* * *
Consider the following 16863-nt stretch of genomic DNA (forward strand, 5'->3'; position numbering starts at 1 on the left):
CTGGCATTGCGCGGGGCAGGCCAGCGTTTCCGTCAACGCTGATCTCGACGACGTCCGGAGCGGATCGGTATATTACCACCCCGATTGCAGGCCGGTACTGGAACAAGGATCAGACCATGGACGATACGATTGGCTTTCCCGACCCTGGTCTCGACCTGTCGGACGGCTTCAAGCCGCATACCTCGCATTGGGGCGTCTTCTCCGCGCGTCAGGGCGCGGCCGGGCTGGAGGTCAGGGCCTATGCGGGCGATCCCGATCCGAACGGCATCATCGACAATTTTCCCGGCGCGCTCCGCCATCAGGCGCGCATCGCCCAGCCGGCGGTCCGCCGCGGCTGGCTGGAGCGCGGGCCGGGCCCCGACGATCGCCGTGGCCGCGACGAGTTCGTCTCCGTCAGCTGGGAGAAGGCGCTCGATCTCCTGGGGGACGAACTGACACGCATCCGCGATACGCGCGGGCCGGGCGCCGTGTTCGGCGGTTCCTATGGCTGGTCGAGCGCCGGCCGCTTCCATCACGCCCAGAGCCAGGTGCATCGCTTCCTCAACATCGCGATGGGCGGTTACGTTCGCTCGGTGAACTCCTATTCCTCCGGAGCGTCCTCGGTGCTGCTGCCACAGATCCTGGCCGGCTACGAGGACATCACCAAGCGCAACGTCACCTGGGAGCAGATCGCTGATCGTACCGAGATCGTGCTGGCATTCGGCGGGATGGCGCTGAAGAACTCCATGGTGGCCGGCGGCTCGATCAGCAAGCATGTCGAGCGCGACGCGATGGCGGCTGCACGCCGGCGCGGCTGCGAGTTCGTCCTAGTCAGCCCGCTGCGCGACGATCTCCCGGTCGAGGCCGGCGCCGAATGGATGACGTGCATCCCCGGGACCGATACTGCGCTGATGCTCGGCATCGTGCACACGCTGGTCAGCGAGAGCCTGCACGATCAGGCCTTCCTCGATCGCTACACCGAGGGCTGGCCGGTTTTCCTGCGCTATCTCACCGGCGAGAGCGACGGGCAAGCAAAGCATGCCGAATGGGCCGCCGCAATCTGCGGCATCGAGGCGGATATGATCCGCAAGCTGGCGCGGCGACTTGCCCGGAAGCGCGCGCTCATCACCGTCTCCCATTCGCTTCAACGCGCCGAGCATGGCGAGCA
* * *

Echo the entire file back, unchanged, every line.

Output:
Consider the following 16863-nt stretch of genomic DNA (forward strand, 5'->3'; position numbering starts at 1 on the left):
CTGGCATTGCGCGGGGCAGGCCAGCGTTTCCGTCAACGCTGATCTCGACGACGTCCGGAGCGGATCGGTATATTACCACCCCGATTGCAGGCCGGTACTGGAACAAGGATCAGACCATGGACGATACGATTGGCTTTCCCGACCCTGGTCTCGACCTGTCGGACGGCTTCAAGCCGCATACCTCGCATTGGGGCGTCTTCTCCGCGCGTCAGGGCGCGGCCGGGCTGGAGGTCAGGGCCTATGCGGGCGATCCCGATCCGAACGGCATCATCGACAATTTTCCCGGCGCGCTCCGCCATCAGGCGCGCATCGCCCAGCCGGCGGTCCGCCGCGGCTGGCTGGAGCGCGGGCCGGGCCCCGACGATCGCCGTGGCCGCGACGAGTTCGTCTCCGTCAGCTGGGAGAAGGCGCTCGATCTCCTGGGGGACGAACTGACACGCATCCGCGATACGCGCGGGCCGGGCGCCGTGTTCGGCGGTTCCTATGGCTGGTCGAGCGCCGGCCGCTTCCATCACGCCCAGAGCCAGGTGCATCGCTTCCTCAACATCGCGATGGGCGGTTACGTTCGCTCGGTGAACTCCTATTCCTCCGGAGCGTCCTCGGTGCTGCTGCCACAGATCCTGGCCGGCTACGAGGACATCACCAAGCGCAACGTCACCTGGGAGCAGATCGCTGATCGTACCGAGATCGTGCTGGCATTCGGCGGGATGGCGCTGAAGAACTCCATGGTGGCCGGCGGCTCGATCAGCAAGCATGTCGAGCGCGACGCGATGGCGGCTGCACGCCGGCGCGGCTGCGAGTTCGTCCTAGTCAGCCCGCTGCGCGACGATCTCCCGGTCGAGGCCGGCGCCGAATGGATGACGTGCATCCCCGGGACCGATACTGCGCTGATGCTCGGCATCGTGCACACGCTGGTCAGCGAGAGCCTGCACGATCAGGCCTTCCTCGATCGCTACACCGAGGGCTGGCCGGTTTTCCTGCGCTATCTCACCGGCGAGAGCGACGGGCAAGCAAAGCATGCCGAATGGGCCGCCGCAATCTGCGGCATCGAGGCGGATATGATCCGCAAGCTGGCGCGGCGACTTGCCCGGAAGCGCGCGCTCATCACCGTCTCCCATTCGCTTCAACGCGCCGAGCATGGCGAGCA